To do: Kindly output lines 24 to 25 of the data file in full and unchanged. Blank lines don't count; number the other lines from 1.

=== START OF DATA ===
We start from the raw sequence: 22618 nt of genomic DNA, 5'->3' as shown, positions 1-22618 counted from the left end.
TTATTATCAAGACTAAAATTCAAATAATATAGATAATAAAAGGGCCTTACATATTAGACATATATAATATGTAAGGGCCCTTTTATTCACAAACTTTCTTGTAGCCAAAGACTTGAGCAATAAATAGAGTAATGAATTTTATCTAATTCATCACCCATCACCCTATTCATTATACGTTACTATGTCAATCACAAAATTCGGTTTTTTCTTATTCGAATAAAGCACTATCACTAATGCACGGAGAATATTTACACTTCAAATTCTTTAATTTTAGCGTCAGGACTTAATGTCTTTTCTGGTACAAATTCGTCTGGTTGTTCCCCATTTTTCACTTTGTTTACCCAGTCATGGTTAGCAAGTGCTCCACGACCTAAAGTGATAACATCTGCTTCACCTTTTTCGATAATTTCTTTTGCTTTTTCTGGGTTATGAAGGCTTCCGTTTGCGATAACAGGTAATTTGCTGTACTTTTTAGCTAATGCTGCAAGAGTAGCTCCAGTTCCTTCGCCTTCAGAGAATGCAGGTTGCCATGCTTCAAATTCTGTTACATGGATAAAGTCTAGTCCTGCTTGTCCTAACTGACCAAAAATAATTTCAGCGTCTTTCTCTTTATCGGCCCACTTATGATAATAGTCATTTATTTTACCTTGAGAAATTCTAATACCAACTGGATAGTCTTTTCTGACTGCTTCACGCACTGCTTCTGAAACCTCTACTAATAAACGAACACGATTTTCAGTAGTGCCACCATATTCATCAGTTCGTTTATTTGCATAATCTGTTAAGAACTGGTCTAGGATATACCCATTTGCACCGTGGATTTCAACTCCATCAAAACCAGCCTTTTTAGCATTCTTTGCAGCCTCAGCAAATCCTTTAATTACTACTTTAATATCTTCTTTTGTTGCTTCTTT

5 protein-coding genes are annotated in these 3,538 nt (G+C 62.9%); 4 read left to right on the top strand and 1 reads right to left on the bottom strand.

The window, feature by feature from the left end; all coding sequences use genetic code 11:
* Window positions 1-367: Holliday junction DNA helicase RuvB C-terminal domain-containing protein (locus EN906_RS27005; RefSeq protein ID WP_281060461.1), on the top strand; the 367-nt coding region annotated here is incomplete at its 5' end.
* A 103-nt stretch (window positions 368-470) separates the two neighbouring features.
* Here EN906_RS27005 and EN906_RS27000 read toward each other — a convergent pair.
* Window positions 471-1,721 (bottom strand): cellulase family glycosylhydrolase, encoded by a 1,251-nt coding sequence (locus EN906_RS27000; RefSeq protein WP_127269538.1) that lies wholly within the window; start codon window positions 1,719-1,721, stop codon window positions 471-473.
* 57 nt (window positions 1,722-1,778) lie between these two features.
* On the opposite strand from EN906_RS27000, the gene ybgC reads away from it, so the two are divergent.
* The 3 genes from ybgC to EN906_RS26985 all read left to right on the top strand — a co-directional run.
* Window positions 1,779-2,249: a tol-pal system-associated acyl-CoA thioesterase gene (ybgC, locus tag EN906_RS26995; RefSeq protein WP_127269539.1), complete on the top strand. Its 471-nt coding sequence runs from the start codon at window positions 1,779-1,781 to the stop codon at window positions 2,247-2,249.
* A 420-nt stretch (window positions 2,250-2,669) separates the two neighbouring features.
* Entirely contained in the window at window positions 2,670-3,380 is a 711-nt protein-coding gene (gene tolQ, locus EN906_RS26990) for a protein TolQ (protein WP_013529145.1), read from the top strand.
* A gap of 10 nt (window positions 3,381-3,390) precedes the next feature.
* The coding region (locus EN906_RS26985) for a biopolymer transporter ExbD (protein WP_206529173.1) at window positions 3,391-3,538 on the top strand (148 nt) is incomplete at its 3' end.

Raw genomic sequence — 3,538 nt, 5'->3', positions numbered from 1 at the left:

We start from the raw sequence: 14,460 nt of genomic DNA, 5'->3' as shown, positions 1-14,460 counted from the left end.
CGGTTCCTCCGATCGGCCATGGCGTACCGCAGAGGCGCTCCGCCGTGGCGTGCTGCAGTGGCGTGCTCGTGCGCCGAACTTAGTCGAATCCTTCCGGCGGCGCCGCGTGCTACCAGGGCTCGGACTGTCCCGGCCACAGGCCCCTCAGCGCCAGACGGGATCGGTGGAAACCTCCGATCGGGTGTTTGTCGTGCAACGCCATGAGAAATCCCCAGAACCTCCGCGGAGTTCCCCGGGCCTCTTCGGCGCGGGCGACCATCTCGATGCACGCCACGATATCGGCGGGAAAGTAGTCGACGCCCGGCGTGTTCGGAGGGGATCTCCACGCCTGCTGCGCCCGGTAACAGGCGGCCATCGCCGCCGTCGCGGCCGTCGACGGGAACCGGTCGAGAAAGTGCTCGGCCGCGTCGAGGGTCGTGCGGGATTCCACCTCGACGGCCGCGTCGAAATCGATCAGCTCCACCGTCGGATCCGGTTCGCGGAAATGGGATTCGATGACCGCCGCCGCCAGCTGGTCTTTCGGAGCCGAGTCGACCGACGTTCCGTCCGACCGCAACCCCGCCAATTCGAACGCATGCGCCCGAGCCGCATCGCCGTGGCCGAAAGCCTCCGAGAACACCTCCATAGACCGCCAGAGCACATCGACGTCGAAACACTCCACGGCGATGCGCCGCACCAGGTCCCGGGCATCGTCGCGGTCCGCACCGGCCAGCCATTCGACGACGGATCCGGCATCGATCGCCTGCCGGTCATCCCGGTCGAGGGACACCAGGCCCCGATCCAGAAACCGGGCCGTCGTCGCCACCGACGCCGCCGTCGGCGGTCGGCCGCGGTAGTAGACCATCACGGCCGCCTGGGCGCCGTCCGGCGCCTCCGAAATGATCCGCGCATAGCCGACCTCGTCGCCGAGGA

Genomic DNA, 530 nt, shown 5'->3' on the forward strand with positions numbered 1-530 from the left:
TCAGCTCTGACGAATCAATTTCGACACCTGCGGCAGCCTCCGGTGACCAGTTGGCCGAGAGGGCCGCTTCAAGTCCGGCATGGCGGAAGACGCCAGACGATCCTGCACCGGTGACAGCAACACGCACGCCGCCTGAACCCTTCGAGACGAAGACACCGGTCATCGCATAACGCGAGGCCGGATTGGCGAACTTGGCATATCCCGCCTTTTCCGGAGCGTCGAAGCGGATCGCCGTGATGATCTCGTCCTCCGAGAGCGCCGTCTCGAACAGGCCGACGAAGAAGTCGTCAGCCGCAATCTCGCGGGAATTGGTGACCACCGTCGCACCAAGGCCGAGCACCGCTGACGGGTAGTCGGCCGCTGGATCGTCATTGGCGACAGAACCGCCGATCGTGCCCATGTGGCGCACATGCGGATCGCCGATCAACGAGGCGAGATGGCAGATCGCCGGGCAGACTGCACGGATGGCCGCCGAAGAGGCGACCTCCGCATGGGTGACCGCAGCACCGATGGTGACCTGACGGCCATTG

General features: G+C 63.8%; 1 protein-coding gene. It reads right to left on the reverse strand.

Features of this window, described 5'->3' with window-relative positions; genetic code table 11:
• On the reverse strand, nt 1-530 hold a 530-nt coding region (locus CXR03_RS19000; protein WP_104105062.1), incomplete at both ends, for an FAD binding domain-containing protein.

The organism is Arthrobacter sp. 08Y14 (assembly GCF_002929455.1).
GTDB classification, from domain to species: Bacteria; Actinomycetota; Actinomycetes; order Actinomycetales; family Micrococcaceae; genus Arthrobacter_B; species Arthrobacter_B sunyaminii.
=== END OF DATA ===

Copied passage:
• On the reverse strand, nt 1-530 hold a 530-nt coding region (locus CXR03_RS19000; protein WP_104105062.1), incomplete at both ends, for an FAD binding domain-containing protein.

The organism is Arthrobacter sp. 08Y14 (assembly GCF_002929455.1).